3 Lessons About Coping With Lyme Disease (That I Learned From Yoga)

RYT-200 By Carley Smith, CNP
RYT-200
Carley Smith is a a Certified Nutritional Therapy Practitioner (NTP) and a 200-hour Registered Yoga Instructor (RYT). She became interested in health and nutrition after being diagnosed with Lyme disease and using food as medicine to help heal.
3 Lessons About Coping With Lyme Disease (That I Learned From Yoga)

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I began my practice roughly 10 years ago, when a friend coerced me into trying a rigorous hot yoga class. I remember spending most of it wondering if they dimmed the lights or if I needed to take child's pose to refrain from passing out. At that time, I never would have imagined that yoga would eventually become an integral part of my journey to heal from a chronic illness. Here are three lessons the practice has taught me that I'm using to cope with Lyme disease:

1. It taught me to get comfortable in uncomfortable situations.

Yoga teaches us to find comfort in the discomfort. Sending breath into areas of tightness in our bodies allows us to find ease in each pose, surrendering to a deeper opening. We find growth in our yoga practice when we harness our energy and apply it to areas of need.

During some of my roughest patches with Lyme, my entire body seizes, and I feel as if my insides are engulfed in flames. In those moments, I keep coming back to the idea of finding comfort in the discomfort and using my breath to alleviate pain. Anxiety and stress are natural responses when our bodies feel uncomfortable, but the growth and healing come when you release these emotions and surrender into something softer.

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2. It allowed me to find compassion and let go of expectation.

In Patanjali's 8 Limbs of Yoga, he talks about the Yamas and Niyamas—essentially a yogic code of ethics. One of the Niyamas we practice in yoga is Svadhyaya, or self-study without judgment. In yoga, we observe our practice mindfully and notice where things are off-balance with compassion. For instance, perhaps today is not your day for standing tree pose. No matter how hard you try, your balance is off and you don't dare lift your leg for fear you'll knock over the entire row in front of you (not that I know from experience). Instead of filling the mind with negative self-talk, you can take a mental note and move on without judgment.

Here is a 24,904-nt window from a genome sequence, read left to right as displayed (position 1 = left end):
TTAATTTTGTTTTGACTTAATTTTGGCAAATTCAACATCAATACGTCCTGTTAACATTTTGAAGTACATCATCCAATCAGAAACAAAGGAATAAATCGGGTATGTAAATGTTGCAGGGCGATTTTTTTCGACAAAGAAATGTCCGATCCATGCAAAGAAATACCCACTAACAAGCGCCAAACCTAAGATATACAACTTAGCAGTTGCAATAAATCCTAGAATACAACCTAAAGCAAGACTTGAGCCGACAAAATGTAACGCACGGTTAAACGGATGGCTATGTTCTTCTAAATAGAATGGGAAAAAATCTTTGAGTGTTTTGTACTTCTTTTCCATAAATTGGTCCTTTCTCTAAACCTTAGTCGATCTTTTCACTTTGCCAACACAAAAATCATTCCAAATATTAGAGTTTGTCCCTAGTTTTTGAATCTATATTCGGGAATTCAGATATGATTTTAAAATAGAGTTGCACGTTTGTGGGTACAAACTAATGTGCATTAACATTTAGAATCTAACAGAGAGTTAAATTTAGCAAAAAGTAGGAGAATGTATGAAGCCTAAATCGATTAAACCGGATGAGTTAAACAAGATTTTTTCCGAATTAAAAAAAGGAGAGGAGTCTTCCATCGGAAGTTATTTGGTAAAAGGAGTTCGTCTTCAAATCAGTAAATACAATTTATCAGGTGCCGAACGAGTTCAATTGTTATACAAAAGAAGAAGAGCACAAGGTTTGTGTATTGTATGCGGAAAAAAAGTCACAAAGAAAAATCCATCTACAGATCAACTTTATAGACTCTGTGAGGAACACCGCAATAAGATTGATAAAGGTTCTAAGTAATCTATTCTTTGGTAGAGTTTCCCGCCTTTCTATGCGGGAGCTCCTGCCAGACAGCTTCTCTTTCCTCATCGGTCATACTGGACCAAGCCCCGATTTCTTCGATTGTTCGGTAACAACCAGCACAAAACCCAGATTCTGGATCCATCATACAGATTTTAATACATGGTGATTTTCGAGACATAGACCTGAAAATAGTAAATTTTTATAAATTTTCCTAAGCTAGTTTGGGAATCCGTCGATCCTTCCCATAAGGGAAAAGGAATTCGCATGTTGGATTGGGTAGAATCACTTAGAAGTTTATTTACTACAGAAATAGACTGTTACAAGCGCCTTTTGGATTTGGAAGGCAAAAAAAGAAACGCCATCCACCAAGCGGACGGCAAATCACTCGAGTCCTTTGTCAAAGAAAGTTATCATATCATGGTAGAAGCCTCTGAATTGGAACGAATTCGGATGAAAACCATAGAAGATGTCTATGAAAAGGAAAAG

Nonjudgment and compassion have become crucial elements of my healing journey. Some days I feel empowered and optimistic about progressing while others I feel despondent and hopeless. One of the greatest things I learned from the idea of Svadhyaya is how to find compassion for my physical body either way. This allows me to spend less time dwelling on the negative aspects of Lyme disease and instead appreciate my body wholeheartedly.

3. It proved that healing is a practice.

The most profound lesson I learned from my yoga practice was just that: Healing is a practice. In yoga, we refer to our time spent as a practice because it is something we work on every day. A practice includes moments of glory (nailing handstand) contrasted with moments we would rather forget (face planting in crow pose...ouch!). Lyme (or any illness, for that matter) is similar: Some days have moments of glory, and the next can be spent up to your eyeballs in Epsom salt and essential oils trying to ease the pain.

It was only when I started to think of healing as a practice that I was able to truly release any expectations associated with recovery. Experiencing each day for what it was, good or bad, without expectations or judgment, has been beyond liberating.

Through a series of basic movements on a 24-by-68-inch space, I learned lessons that have supported me during the most difficult times of my life. And for that, I'm forever grateful.

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